Since you will be working part time, have you considered delaying applying for Soc. Sec. benefits? I'm sure you know the monthly amount will increase the longer you wait, up to age 70. By delaying, you will also avoid the problem of earning over the amount which triggers a reduction in benefits (and that amount is not very high - something like $13,000 per year). At any point after age 62 you can always change your mind and apply. And after full retirement age (66 for most of us posting here), the earnings limitation no longer applies.
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Old 07-28-2011, 04:50 PM
 
71,992 posts, read 72,020,102 times
Reputation: 49560
Quote:
Originally Posted by ifa View Post
Yes it depends on how you look at the numbers, and throwing numbers around is a really easy way to fool people. The dangerous myth says that modern medicine has delayed the onset of old age for the average person, and therefore we are capable of working longer.

But the increased number of men living to 77 could be explained mostly by the decrease in infant mortality that occurred since the mid 20th century.

Children are vulnerable to bacterial infections because their immune systems are still developing. Without antibiotic treatment, children whose immune systems are weaker are more likely to die. Individuals who reach adulthood are relatively strong.

Antibiotic treatments dramatically reduced infant mortality. Now almost every child survives to adulthood, whether their immune system is relatively strong or relatively weak.

This probably results in higher rates of illness in general, but that is not the point (and no, I don't advocate letting infants die, just stating the obvious).

Anyway, whenever infant mortality is ignored, longevity calculations are misleading. A 30% increase in men surviving to 77 sounds great. And of course the brainwashed American public assumes it's because of Crestor.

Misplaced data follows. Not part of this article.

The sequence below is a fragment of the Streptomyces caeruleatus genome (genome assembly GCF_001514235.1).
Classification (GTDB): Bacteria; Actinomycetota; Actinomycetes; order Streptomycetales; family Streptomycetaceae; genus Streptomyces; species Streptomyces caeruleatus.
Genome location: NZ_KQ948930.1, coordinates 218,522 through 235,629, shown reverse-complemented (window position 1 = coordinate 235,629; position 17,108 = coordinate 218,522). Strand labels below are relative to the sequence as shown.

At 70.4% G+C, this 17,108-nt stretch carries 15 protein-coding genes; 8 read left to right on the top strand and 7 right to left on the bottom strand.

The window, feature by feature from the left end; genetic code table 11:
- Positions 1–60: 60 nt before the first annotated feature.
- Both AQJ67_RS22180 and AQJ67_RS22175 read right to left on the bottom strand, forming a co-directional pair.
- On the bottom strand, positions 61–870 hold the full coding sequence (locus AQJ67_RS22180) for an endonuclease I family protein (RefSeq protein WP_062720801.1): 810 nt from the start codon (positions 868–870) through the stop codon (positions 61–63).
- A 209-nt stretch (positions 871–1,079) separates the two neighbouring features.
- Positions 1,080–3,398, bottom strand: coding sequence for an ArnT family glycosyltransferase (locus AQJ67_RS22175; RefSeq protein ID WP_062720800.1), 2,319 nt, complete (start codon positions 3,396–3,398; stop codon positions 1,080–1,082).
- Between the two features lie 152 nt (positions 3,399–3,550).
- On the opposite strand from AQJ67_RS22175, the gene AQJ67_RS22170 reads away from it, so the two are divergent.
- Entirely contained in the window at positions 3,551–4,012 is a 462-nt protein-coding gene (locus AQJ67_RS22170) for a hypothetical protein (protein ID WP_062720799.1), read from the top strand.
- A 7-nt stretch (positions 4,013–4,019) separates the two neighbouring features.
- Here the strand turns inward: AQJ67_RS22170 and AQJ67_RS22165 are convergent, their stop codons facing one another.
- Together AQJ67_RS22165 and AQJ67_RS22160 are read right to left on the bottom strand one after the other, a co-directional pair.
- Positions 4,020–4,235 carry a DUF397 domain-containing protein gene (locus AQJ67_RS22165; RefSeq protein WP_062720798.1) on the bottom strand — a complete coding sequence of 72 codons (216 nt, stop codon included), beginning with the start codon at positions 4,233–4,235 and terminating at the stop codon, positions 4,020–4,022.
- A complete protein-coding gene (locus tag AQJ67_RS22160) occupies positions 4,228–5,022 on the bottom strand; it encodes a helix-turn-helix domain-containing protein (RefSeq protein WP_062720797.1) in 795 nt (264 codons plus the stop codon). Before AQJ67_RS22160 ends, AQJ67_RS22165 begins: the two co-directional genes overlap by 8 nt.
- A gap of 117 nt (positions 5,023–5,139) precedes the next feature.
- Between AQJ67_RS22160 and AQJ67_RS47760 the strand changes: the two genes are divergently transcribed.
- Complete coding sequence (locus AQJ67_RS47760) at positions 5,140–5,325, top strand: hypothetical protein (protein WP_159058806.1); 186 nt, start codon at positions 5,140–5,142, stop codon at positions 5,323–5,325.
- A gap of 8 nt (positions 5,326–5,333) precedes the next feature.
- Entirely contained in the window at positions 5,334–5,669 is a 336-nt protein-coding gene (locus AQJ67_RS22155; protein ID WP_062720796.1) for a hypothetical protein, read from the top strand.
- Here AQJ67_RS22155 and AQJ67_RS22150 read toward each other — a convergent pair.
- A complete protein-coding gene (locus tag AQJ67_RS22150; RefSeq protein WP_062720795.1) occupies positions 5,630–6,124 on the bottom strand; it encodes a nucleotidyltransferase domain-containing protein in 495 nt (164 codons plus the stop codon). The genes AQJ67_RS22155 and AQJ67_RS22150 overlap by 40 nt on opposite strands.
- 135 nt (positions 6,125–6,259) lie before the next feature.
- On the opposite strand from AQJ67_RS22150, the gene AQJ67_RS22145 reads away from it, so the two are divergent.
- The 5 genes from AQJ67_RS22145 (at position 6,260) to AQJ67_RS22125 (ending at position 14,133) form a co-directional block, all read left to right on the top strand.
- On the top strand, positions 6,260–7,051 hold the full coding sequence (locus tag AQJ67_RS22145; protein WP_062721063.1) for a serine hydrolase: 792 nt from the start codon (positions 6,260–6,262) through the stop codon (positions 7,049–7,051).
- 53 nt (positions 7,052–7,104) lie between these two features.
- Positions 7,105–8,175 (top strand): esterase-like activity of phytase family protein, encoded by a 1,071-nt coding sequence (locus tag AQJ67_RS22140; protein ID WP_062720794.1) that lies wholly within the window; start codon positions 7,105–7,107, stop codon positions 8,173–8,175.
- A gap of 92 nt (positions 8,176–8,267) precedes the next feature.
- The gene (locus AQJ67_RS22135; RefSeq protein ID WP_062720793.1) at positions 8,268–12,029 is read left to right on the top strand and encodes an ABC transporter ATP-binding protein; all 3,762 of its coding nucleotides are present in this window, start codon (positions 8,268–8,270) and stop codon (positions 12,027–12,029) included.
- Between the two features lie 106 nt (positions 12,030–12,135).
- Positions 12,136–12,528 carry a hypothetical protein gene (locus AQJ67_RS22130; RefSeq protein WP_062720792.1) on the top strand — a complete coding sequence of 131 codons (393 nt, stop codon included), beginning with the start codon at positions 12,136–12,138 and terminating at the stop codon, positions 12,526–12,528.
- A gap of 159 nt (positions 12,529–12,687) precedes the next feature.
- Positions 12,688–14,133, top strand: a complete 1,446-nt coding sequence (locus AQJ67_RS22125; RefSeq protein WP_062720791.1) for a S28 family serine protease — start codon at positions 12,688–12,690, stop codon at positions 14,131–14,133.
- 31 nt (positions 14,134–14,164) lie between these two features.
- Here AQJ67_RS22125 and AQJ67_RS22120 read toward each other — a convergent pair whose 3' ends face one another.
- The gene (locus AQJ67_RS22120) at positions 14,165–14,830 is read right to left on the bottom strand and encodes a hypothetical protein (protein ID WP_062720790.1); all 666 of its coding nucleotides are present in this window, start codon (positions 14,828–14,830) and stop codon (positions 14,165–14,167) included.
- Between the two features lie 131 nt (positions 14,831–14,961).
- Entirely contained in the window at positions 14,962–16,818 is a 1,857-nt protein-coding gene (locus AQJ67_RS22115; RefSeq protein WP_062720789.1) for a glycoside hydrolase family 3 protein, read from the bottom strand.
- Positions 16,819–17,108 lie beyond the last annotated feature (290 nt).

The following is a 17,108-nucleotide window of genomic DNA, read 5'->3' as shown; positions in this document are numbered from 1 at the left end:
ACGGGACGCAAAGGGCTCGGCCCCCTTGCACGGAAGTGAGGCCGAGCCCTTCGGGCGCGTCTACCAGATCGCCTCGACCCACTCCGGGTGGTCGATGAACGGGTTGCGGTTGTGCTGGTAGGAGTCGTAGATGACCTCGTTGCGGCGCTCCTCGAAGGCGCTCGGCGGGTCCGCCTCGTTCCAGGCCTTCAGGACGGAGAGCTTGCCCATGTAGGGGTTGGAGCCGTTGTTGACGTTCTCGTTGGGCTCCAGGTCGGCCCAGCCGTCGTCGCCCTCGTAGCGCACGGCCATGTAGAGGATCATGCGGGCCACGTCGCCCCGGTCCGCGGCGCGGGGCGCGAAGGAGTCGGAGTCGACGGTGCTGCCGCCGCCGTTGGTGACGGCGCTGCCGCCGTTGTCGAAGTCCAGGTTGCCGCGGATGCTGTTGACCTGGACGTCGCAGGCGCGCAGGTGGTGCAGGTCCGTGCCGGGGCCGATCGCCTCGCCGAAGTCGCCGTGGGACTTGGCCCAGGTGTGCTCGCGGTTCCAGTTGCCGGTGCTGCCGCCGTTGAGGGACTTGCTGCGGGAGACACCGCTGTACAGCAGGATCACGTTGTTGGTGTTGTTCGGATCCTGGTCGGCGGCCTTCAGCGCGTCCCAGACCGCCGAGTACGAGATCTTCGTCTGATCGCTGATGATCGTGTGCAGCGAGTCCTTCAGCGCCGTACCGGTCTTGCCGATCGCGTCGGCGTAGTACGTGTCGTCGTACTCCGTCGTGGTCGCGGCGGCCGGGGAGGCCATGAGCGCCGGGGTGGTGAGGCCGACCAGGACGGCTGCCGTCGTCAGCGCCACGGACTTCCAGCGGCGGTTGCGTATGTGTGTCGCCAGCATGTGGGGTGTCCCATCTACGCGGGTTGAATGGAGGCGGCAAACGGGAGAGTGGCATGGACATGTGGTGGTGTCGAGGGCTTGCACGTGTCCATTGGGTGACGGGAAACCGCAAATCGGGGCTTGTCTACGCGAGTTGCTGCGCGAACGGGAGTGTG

Americans are NOT living longer healthier lives. Infant mortality has been lowered to almost zero, contributing to population growth. So there are more old people, and more people in general. And baby boomers are getting old, adding to the increase.

Does the fact that there are more old people now justify raising the SS age? The problems of aging are just as bad now as they ever were, there has been no improvement in that whatsoever.

The dangerous myth says that people used to start collecting SS at 65 and then they usually died by 66. So the program was not expensive.

NOT TRUE. They included infant mortality in the average. In reality, people started SS at 65 and then continued to live almost the same as now. Except for smokers -- that is the big factor that increased average adult longevity.
the biggest age for death pre age 60 is the 50's. more people die in their 50's i remember reading than any other group below 60.

it may not be less infant mortality that is making more men live longer. it may be they are just making through their 50's better.

they say if you make it through your 50's odds are you are good to 70.
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Old 07-28-2011, 05:08 PM
 
Location: Tampa, FL
27,798 posts, read 26,272,080 times
Reputation: 14611
I don't need social security and would accept not receiving it in return for 1)my contributions returned over time, or 2)a tax credit each year for the amount I should have received. I know a lot of people who don't need it, but take it anyway because they contributed.
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Old 07-28-2011, 05:48 PM
 
Location: SW MO
23,605 posts, read 31,538,376 times
Reputation: 29083
Quote:
Originally Posted by mathjak107 View Post
the biggest age for death pre age 60 is the 50's. more people die in their 50's i remember reading than any other group below 60.

it may not be less infant mortality that is making more men live longer. it may be they are just making through their 50's better.

they say if you make it through your 50's odds are you are good to 70.
Having observed that personally through seven or eight workplace deaths over about a 10-year span, early-on I came to the conclusion that surviving your 50s was a great start on a long life. I think it may be because people are either at the top of their careers and it's stressful or they haven't achieved what they originally set out to accomplish in life which can result in a whole other type of stress along with disappointment and distress

I celebrated my 60th birthday in proper measure!
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Old 07-28-2011, 06:07 PM
 
71,992 posts, read 72,020,102 times
Reputation: 49560
way to go.. i still have a year or so to 60..